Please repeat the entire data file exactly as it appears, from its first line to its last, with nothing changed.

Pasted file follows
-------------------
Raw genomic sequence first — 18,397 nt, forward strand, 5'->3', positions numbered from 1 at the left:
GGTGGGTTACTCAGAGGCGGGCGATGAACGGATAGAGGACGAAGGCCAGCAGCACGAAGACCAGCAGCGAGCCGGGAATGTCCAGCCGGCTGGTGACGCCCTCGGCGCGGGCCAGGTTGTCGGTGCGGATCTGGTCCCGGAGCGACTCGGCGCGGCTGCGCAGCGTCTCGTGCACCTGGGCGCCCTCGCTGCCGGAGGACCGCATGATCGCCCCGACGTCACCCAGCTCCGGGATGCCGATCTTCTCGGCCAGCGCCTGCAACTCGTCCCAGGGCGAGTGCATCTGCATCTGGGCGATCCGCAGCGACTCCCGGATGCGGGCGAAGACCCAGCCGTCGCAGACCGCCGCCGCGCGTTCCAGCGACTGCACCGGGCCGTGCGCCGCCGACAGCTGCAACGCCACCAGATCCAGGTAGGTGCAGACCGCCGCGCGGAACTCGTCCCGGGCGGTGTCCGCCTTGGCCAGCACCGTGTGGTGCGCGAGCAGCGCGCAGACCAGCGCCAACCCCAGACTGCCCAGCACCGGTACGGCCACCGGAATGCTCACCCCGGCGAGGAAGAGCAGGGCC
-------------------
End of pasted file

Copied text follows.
Raw genomic sequence first — 18,397 nt, forward strand, 5'->3', positions numbered from 1 at the left:
GGTGGGTTACTCAGAGGCGGGCGATGAACGGATAGAGGACGAAGGCCAGCAGCACGAAGACCAGCAGCGAGCCGGGAATGTCCAGCCGGCTGGTGACGCCCTCGGCGCGGGCCAGGTTGTCGGTGCGGATCTGGTCCCGGAGCGACTCGGCGCGGCTGCGCAGCGTCTCGTGCACCTGGGCGCCCTCGCTGCCGGAGGACCGCATGATCGCCCCGACGTCACCCAGCTCCGGGATGCCGATCTTCTCGGCCAGCGCCTGCAACTCGTCCCAGGGCGAGTGCATCTGCATCTGGGCGATCCGCAGCGACTCCCGGATGCGGGCGAAGACCCAGCCGTCGCAGACCGCCGCCGCGCGTTCCAGCGACTGCACCGGGCCGTGCGCCGCCGACAGCTGCAACGCCACCAGATCCAGGTAGGTGCAGACCGCCGCGCGGAACTCGTCCCGGGCGGTGTCCGCCTTGGCCAGCACCGTGTGGTGCGCGAGCAGCGCGCAGACCAGCGCCAACCCCAGACTGCCCAGCACCGGTACGGCCACCGGAATGCTCACCCCGGCGAGGAAGAGCAGGGCC